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Inu-Oh (2021)

It would appear that after producing some of my favourite anime in recent years, Masaaki Yuasa's latest work Inu-Oh had a preview screening at the BFI in London courtesy of All the Anime. I don't often go to the cinema but there is something quite powerful and compelling about seeing a feature film in the cinema. Perhaps it is the occasion or the communal viewing experience but as I took up my comfy seat right in the middle of NFT 1, I was feeling very excited for what I was about to watch. 
It is the 14th century where priests and Noh performers share the stories of a battle that happened 200 years previously between two rival samurai clans, the Heike and the Genji. Their final battle took place in 1185 where at Dan-no-ura the Heike were defeated (their story is commemorated in the Tale of the Heike). In fact, it is an approved or endorsed history that these priests and theatrical performers are sharing. 

Into this world arrive Tomona and the self-named Inu-Oh. Tomona is a blind travelling biwa player - a musician - who is blinded when he and his father retrieve a cursed sword that the Ashikaga shogun desires for political purposes. This sword was lost at the battle at Dan-no-ura. Inu-oh is the disfigured and outcast child of a famous theatre performer whose face is hidden behind a mask but who moves and dances with a vitality not displayed by other performers. These two meet by chance on a bridge in Kyoto late one night and become friends. Through their love and passion for their arts,  they perform their tales of the Heike in a way that society has not seen before. As performance, history, politics and the supernatural are smashed together it is clear that things will never be the same again. 
As I settled into my chair I was assaulted with sound and colour as the story was set up. The opening narration did a great job of situating the film in time and forewarning some of the elements to come and was told in a grand and theatrical style by a masked performer. I did find some of this sequence unsettling but I decided to go with it and see where we would end up. This introduction coupled with a fantastic table-top like battle scene at Dan-no-ura completely drew me in and reminded me of why I enjoy the visual side of a Masaaki Yuasa directed production. He keeps the wonderful 2D style that he favours but the camera moves as if it is in a 3D space, darting between people or objects, plunging underwater and looking upwards or fixed rigid like a member of a captive audience hanging off every word or action of the performer.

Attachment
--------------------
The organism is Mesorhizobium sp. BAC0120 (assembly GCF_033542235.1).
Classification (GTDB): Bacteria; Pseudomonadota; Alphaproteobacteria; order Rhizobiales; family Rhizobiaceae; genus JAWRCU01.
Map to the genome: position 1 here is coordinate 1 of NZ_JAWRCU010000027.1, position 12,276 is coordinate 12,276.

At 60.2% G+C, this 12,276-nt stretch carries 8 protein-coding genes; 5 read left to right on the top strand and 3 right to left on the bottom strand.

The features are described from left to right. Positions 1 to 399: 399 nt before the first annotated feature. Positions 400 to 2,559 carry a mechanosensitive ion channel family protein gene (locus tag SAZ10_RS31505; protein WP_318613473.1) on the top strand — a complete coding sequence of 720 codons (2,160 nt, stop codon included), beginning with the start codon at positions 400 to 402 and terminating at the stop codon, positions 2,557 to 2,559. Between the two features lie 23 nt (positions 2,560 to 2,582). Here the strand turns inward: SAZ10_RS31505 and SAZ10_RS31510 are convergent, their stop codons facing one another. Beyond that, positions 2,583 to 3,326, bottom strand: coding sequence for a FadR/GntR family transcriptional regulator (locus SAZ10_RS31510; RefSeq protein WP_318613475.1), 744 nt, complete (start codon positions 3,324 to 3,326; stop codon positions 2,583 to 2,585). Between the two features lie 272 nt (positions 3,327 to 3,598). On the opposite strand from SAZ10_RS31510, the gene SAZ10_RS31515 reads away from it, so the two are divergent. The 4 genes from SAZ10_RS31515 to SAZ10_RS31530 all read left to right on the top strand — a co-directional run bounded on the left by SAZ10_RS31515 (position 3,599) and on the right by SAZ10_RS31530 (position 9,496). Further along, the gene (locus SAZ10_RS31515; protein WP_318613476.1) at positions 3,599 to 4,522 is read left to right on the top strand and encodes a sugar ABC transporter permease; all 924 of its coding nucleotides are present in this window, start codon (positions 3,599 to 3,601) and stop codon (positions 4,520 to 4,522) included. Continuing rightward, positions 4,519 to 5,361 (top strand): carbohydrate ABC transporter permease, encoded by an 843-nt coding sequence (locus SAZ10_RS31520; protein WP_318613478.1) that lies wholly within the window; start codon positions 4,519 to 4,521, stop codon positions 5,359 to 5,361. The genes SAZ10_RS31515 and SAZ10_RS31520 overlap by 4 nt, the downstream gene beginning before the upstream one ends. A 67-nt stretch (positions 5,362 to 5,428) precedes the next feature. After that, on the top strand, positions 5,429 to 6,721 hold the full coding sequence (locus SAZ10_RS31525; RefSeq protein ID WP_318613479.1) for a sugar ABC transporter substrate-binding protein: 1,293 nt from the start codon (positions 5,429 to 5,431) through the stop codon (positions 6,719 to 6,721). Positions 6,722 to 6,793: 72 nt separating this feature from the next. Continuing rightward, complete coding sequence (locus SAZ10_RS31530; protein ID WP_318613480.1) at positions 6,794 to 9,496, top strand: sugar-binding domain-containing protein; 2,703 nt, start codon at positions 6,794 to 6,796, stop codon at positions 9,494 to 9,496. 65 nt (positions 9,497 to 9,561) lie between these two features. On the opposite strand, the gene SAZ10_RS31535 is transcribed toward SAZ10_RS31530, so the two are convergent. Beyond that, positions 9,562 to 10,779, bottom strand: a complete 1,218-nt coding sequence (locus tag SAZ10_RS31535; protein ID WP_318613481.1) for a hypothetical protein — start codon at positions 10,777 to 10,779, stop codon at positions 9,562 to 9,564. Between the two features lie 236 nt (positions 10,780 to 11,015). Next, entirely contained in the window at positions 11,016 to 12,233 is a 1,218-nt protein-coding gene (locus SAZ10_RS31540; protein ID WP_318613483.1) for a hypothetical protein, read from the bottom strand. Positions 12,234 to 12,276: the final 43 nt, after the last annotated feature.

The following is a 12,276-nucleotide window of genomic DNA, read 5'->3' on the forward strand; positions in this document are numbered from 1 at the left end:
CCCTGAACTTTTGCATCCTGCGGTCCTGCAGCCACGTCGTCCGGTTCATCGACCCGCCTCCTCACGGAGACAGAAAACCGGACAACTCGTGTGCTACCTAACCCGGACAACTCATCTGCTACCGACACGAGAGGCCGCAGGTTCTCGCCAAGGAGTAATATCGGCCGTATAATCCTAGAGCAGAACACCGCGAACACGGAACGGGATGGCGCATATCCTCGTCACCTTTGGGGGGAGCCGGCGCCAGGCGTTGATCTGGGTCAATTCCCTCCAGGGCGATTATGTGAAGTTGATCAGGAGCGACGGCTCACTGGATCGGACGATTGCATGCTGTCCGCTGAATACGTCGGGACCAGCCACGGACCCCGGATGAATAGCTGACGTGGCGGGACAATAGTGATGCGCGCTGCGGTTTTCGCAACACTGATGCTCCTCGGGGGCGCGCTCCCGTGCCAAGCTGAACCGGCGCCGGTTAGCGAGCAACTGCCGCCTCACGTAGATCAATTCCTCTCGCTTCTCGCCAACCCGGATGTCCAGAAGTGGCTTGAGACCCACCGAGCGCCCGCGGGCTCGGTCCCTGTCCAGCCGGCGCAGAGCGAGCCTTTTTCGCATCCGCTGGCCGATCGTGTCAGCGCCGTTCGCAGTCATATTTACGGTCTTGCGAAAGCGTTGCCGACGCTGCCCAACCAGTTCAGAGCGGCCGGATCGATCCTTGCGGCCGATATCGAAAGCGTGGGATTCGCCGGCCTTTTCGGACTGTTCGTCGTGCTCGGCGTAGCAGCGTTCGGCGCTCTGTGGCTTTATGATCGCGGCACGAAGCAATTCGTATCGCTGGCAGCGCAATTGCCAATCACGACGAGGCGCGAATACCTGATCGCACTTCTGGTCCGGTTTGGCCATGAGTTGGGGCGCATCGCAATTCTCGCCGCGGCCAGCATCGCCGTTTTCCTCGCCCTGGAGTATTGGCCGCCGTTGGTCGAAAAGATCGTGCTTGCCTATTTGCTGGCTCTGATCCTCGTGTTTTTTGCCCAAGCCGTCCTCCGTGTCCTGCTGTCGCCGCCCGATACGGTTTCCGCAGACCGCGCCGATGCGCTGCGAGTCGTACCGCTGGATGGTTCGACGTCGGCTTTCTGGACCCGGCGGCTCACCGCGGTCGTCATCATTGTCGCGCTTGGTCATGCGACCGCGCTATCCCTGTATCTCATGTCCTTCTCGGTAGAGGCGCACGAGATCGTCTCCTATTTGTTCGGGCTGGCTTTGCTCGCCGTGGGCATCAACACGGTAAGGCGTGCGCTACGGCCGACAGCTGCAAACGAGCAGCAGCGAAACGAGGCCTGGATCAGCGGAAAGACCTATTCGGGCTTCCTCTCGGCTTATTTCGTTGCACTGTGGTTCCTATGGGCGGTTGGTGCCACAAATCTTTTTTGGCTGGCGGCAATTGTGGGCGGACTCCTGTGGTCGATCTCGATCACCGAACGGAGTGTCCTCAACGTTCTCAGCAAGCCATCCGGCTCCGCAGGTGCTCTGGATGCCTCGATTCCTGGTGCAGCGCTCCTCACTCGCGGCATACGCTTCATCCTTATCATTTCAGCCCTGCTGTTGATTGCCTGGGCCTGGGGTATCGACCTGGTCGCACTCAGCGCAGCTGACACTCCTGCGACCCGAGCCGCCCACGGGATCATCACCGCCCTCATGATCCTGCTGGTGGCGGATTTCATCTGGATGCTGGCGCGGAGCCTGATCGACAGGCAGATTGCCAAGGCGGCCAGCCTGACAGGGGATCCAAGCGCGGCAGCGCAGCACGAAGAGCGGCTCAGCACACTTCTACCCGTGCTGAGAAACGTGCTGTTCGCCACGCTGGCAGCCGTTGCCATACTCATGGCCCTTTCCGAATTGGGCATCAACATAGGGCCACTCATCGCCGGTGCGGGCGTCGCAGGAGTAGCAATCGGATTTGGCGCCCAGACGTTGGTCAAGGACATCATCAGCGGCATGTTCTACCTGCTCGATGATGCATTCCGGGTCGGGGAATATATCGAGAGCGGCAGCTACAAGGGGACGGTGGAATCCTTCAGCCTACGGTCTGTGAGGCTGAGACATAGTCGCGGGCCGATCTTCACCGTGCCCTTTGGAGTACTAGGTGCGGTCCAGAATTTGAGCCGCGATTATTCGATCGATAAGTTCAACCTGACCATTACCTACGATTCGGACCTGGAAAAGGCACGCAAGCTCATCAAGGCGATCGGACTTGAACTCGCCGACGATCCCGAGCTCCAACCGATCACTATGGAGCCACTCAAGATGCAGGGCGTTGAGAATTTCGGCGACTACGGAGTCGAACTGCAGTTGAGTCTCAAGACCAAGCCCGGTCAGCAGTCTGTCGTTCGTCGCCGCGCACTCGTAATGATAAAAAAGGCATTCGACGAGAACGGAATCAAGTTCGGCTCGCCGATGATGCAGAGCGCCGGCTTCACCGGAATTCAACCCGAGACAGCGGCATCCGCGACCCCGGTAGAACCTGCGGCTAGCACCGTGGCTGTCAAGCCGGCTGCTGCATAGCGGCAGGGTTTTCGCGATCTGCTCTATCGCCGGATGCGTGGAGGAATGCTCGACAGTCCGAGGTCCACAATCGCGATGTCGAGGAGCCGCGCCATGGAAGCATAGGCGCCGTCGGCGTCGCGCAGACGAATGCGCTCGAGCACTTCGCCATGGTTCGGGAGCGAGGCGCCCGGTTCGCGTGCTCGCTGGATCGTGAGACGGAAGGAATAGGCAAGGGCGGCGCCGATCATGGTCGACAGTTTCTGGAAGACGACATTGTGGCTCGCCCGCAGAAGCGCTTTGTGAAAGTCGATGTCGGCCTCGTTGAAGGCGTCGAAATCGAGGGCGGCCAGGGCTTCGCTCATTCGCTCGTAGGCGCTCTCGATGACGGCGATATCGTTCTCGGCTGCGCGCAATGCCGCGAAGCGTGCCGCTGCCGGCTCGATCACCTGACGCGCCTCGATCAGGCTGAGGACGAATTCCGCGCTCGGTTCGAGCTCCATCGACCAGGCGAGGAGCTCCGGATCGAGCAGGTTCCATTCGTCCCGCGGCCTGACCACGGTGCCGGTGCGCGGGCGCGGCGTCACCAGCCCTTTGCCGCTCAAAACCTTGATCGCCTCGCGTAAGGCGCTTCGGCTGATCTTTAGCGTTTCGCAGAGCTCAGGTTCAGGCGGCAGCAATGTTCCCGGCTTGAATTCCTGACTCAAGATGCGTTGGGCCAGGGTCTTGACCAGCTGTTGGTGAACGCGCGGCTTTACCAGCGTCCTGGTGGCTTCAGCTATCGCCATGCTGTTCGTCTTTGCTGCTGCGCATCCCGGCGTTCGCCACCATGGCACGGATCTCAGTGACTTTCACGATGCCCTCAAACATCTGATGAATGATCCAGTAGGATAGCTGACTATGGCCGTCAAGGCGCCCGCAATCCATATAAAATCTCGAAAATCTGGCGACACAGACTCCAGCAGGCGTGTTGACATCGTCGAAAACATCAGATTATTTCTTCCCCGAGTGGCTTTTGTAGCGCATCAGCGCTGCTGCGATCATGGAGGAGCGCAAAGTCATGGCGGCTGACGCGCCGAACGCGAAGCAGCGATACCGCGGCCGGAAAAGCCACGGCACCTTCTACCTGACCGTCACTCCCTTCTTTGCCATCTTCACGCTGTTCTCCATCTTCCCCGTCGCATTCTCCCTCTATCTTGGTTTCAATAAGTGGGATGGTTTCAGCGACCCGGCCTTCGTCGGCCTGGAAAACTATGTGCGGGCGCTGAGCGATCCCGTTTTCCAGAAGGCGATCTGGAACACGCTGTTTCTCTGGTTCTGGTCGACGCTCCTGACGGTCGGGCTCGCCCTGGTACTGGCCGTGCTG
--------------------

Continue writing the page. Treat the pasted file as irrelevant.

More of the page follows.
The movement of the main characters also had that sense of freedom, setting them apart from everyone else. Prior to being blinded Tomona leaps and effortlessly navigates physical obstacles and later with biwa in hand takes once again takes on that same sense of joy of freedom from constraints. Inu-oh is the same. Although masked, ignored and outcast by a theatre performing father they practice the movements the father teaches his other children off to one side, just out of sight. They modify and extend the movements to fit their body, gliding and moving to the music that is being played with a sense of innocence and joy - it is clear that the family talent lies with Inu-oh.

Art and performance is central to the story depicted in Inu-oh. Both of the main characters are clearly looking for some way to express themselves and finding each other gives them that spark to explore their respective and joint art. And it is in these set pieces that the film really excels. As friends, they clearly understand what the other wants but each have where they are trying to get to in mind. The musical moments where Tomona plays on the bridge are very much like rock concerts. They demand your attention with their noise and the visual spectacle on display - be that the physical exertions of the performers or the firebreather wowing the crowd. Tomona clearly is lost in his performance and the audience loves it. At times he reminded me of early rock and metal performers crossed with Ziggy Stardust.